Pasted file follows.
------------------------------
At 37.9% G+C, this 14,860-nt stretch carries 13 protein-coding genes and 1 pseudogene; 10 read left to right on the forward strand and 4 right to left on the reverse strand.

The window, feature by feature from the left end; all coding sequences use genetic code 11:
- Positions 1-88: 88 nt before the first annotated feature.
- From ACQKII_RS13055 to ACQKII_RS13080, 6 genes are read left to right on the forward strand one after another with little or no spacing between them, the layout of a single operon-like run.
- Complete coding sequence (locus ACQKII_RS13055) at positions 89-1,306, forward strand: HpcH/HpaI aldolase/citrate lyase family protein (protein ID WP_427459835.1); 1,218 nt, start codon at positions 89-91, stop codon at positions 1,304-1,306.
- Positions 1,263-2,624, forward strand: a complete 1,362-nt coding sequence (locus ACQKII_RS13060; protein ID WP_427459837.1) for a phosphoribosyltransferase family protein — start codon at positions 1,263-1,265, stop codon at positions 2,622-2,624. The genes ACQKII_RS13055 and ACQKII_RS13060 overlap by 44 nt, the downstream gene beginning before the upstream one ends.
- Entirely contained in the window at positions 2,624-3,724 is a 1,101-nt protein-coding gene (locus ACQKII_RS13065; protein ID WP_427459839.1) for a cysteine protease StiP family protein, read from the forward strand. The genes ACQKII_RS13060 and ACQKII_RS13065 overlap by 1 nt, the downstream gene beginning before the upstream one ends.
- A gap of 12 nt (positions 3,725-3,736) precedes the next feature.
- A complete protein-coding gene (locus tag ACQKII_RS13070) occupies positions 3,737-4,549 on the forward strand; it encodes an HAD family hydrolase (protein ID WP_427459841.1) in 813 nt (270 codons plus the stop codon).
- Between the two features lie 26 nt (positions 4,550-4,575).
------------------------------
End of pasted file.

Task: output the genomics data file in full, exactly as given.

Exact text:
At 37.9% G+C, this 14,860-nt stretch carries 13 protein-coding genes and 1 pseudogene; 10 read left to right on the forward strand and 4 right to left on the reverse strand.

The window, feature by feature from the left end; all coding sequences use genetic code 11:
- Positions 1-88: 88 nt before the first annotated feature.
- From ACQKII_RS13055 to ACQKII_RS13080, 6 genes are read left to right on the forward strand one after another with little or no spacing between them, the layout of a single operon-like run.
- Complete coding sequence (locus ACQKII_RS13055) at positions 89-1,306, forward strand: HpcH/HpaI aldolase/citrate lyase family protein (protein ID WP_427459835.1); 1,218 nt, start codon at positions 89-91, stop codon at positions 1,304-1,306.
- Positions 1,263-2,624, forward strand: a complete 1,362-nt coding sequence (locus ACQKII_RS13060; protein ID WP_427459837.1) for a phosphoribosyltransferase family protein — start codon at positions 1,263-1,265, stop codon at positions 2,622-2,624. The genes ACQKII_RS13055 and ACQKII_RS13060 overlap by 44 nt, the downstream gene beginning before the upstream one ends.
- Entirely contained in the window at positions 2,624-3,724 is a 1,101-nt protein-coding gene (locus ACQKII_RS13065; protein ID WP_427459839.1) for a cysteine protease StiP family protein, read from the forward strand. The genes ACQKII_RS13060 and ACQKII_RS13065 overlap by 1 nt, the downstream gene beginning before the upstream one ends.
- A gap of 12 nt (positions 3,725-3,736) precedes the next feature.
- A complete protein-coding gene (locus tag ACQKII_RS13070) occupies positions 3,737-4,549 on the forward strand; it encodes an HAD family hydrolase (protein ID WP_427459841.1) in 813 nt (270 codons plus the stop codon).
- Between the two features lie 26 nt (positions 4,550-4,575).